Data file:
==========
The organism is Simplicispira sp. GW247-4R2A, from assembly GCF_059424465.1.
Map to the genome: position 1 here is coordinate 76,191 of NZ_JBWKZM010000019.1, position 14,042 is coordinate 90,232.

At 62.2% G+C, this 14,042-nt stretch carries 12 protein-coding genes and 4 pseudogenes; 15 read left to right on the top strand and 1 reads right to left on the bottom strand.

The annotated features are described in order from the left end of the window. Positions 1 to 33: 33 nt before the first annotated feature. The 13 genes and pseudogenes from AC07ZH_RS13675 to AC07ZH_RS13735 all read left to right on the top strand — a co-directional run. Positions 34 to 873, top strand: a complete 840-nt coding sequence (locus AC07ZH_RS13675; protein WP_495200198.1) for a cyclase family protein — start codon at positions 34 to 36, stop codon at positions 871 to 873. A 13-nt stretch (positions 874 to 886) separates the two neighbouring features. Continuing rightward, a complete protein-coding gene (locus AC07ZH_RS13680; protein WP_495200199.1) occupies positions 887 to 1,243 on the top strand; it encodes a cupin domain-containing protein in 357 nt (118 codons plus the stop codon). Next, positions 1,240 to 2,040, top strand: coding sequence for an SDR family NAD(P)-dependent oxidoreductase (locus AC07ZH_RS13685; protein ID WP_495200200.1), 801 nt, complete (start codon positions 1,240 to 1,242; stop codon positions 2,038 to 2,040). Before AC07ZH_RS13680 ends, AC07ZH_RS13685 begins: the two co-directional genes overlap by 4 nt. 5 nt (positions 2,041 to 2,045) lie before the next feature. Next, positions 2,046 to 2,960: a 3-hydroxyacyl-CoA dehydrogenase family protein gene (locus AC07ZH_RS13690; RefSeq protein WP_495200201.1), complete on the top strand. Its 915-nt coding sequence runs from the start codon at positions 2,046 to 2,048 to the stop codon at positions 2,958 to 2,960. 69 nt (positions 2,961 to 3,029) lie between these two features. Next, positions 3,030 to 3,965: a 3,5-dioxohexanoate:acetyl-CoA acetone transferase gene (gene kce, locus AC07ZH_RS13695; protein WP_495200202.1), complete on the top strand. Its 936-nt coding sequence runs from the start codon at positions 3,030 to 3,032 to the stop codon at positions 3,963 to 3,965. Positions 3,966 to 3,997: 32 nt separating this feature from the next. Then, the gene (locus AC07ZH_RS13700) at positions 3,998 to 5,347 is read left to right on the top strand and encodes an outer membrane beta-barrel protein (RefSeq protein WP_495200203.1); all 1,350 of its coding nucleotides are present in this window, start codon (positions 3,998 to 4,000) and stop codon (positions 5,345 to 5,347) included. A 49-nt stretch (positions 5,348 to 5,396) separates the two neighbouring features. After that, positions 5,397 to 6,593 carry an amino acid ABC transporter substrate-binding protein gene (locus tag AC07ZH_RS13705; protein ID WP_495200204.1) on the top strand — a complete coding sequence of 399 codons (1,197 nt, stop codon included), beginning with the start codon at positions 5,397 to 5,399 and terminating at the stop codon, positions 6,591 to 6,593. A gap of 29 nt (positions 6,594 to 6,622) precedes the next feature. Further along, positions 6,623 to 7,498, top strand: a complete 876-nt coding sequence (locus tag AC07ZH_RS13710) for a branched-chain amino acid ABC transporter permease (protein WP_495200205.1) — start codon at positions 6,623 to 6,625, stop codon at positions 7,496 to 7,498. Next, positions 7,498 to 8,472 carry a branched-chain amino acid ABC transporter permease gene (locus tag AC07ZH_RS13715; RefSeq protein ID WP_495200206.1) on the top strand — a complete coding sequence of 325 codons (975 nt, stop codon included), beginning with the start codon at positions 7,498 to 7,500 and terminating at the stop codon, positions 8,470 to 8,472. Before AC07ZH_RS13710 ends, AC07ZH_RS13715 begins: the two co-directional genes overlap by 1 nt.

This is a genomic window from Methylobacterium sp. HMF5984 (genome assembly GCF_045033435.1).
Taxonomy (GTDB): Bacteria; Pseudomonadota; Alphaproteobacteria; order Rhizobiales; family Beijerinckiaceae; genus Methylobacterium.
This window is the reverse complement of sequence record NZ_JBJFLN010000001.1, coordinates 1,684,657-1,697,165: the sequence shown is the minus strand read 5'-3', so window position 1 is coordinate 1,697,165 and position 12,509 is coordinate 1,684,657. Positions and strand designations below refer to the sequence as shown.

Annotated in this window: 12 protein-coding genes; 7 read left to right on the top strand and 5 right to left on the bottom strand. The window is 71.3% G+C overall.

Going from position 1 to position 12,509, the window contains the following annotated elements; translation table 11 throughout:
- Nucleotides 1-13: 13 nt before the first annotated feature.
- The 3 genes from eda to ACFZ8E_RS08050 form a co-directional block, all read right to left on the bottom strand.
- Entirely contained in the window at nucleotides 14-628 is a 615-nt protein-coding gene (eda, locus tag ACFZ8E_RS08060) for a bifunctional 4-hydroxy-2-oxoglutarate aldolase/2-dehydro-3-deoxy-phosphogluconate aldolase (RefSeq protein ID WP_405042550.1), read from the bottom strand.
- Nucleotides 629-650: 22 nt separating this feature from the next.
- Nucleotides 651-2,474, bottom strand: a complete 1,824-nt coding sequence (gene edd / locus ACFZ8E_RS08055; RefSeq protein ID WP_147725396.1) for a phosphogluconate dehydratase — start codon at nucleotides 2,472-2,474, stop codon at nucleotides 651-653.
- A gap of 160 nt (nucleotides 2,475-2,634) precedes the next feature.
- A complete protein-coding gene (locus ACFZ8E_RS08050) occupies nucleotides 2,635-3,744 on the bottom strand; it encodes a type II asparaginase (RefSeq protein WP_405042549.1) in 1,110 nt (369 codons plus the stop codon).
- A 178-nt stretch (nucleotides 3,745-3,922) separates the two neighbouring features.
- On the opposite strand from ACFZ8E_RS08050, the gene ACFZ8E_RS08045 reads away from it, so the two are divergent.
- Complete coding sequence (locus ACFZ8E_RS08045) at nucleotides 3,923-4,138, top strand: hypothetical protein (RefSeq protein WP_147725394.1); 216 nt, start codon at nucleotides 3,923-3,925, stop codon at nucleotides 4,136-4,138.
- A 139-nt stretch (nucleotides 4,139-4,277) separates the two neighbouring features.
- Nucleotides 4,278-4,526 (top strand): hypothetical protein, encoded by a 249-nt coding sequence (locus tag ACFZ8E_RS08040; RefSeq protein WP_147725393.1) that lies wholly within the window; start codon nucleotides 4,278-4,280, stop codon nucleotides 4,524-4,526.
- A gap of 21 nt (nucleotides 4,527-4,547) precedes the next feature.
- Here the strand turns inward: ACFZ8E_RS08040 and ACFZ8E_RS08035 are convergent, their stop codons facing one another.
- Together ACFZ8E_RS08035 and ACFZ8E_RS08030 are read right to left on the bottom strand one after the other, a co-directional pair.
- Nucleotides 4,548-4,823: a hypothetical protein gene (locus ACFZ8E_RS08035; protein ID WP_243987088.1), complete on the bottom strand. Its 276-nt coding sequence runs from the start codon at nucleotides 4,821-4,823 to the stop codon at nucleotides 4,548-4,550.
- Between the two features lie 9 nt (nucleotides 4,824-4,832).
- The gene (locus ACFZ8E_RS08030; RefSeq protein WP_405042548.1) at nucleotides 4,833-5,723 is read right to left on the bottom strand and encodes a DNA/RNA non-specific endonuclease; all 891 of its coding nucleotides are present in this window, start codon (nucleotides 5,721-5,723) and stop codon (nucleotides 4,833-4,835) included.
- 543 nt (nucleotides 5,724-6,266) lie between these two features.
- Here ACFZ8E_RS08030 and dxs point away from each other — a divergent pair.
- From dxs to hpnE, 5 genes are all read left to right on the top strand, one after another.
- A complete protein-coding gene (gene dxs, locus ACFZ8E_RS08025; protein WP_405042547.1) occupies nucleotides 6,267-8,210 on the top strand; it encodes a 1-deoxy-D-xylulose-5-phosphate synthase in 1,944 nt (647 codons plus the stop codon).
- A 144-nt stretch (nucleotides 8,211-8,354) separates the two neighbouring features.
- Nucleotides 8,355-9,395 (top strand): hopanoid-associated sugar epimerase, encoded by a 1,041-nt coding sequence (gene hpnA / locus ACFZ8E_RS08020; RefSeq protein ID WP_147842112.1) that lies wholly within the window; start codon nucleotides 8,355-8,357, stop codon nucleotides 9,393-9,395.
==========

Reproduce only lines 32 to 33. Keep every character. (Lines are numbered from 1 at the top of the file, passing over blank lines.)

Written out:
- A 144-nt stretch (nucleotides 8,211-8,354) separates the two neighbouring features.
- Nucleotides 8,355-9,395 (top strand): hopanoid-associated sugar epimerase, encoded by a 1,041-nt coding sequence (gene hpnA / locus ACFZ8E_RS08020; RefSeq protein ID WP_147842112.1) that lies wholly within the window; start codon nucleotides 8,355-8,357, stop codon nucleotides 9,393-9,395.